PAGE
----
Monday, May 16, 2011

Tough Day for a Goat Farmer

Goat farming is usually quite fun, peaceful and exciting.  However, disbudding day is not any of those things.  It's horrific, nerve-wracking and slightly unsettling. Yesterday, the littlest members of the herd were ready for this painful procedure.  They had little buds the size of peas and at 13 days old they were ready. Although I watched the experience closely last week when the vet disbudded the older kids, I was still filled with dread and nervousness. However, I also learned from that first experience that if you do not do the deed correctly the first time the re-burn is even more horrific and stressful for the goat (and handler).  The vet didn't leave the iron on long enough so Daisy and Basil were still growing little (though not quite little ) horns.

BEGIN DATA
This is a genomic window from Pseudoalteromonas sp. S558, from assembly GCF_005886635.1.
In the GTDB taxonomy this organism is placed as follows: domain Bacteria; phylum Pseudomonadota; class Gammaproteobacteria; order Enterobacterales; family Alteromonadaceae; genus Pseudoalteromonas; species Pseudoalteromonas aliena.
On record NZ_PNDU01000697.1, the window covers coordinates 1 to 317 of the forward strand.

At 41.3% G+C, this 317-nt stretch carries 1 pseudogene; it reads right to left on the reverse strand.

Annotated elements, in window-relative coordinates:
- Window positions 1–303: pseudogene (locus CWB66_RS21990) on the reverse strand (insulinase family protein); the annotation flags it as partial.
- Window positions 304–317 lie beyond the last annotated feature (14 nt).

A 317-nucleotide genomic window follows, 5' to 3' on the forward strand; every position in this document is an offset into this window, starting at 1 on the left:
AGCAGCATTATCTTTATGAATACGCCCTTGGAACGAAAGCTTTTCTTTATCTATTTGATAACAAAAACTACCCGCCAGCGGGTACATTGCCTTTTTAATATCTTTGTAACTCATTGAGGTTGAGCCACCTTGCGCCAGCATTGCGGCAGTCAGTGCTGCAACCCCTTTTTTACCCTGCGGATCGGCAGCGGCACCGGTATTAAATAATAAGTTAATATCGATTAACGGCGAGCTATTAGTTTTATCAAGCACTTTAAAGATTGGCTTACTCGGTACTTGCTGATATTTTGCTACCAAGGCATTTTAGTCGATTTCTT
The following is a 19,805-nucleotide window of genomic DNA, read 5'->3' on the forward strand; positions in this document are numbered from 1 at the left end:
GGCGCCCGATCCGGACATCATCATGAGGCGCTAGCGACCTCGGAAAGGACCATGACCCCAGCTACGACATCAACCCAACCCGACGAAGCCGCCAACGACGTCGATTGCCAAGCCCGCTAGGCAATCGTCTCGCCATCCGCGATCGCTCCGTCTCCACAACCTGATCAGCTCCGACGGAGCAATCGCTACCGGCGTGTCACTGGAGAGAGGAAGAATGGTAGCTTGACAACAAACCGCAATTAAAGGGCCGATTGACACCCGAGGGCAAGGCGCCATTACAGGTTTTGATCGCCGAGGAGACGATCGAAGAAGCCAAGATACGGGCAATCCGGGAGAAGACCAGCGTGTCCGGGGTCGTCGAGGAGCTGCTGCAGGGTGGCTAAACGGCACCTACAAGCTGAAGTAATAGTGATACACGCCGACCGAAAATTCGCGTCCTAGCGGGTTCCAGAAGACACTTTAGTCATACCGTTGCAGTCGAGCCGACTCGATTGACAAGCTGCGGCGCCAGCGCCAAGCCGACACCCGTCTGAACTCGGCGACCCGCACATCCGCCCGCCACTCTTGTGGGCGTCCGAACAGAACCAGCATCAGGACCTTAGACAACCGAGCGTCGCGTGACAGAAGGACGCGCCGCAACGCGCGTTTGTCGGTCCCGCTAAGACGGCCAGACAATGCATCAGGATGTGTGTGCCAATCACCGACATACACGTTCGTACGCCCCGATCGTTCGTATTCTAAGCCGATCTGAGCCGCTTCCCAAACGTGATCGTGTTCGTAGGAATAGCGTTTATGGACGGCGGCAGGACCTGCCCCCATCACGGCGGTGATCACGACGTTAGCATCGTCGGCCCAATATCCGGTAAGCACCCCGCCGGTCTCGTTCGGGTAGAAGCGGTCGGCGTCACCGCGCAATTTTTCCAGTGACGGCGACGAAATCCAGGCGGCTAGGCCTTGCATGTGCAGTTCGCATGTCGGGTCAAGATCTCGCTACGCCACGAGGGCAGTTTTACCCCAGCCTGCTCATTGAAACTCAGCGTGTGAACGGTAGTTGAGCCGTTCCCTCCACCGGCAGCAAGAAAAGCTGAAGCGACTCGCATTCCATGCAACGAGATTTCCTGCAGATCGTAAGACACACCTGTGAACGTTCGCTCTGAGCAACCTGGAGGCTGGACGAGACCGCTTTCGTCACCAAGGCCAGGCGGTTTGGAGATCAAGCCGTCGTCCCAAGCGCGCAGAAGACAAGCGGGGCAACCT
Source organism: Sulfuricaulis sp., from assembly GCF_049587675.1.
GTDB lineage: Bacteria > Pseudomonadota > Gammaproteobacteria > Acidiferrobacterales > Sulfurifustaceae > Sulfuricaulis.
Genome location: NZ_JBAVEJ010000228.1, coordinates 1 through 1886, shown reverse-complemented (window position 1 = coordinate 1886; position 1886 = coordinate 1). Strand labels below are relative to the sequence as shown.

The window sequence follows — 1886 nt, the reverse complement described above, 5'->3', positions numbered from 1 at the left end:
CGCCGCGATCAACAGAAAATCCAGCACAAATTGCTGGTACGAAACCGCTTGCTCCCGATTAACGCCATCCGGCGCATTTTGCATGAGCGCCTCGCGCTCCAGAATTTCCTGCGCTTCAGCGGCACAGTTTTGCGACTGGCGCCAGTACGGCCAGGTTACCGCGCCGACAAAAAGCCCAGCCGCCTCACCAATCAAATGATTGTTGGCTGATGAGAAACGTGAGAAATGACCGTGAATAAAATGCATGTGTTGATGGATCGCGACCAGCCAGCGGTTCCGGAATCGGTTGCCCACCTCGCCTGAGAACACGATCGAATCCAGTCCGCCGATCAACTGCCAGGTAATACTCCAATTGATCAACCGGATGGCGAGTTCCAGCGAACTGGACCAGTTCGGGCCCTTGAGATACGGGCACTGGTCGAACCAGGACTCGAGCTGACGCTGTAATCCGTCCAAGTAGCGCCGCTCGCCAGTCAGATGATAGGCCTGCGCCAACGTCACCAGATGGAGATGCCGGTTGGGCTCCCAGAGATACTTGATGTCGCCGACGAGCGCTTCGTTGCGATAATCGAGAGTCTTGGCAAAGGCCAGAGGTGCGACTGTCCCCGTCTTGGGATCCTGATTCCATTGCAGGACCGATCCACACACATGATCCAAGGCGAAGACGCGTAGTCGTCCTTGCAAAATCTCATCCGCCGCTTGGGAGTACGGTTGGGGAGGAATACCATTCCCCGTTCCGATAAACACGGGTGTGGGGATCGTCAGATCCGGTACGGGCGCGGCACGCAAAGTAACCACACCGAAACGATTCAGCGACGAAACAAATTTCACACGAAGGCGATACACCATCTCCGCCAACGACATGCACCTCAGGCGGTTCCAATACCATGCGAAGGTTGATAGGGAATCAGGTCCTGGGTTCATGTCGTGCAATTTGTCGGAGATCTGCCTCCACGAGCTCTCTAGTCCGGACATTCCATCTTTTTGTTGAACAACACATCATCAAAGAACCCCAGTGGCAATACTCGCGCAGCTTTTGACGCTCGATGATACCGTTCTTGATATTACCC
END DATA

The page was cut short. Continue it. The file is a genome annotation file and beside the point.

I plugged the iron in and then got the first goat ready to be shaved.  Sage is incredibly sweet and didn't protest the handling or the sound of the trimmer.  She happily sat in my husband's arms.  Then we moved on to the iron.  As my husband held her and I attempted the first burn she squirmed and screamed and protested violently.  Husband decided that he wasn't cut out for this type of work so instead he handed the goat over, took the dogs for a walk and left my mother and I to finish up. 

We disbudding Sage then Lola and finally I re-burned Daisy. 

The day was rather stressful but nonetheless necessary.  My technique was simple. Apply the iron for 2 second intervals until you see the copper ring. I sure hope everything is successful because I do NOT want horned goats and I do NOT want to do this again this year.

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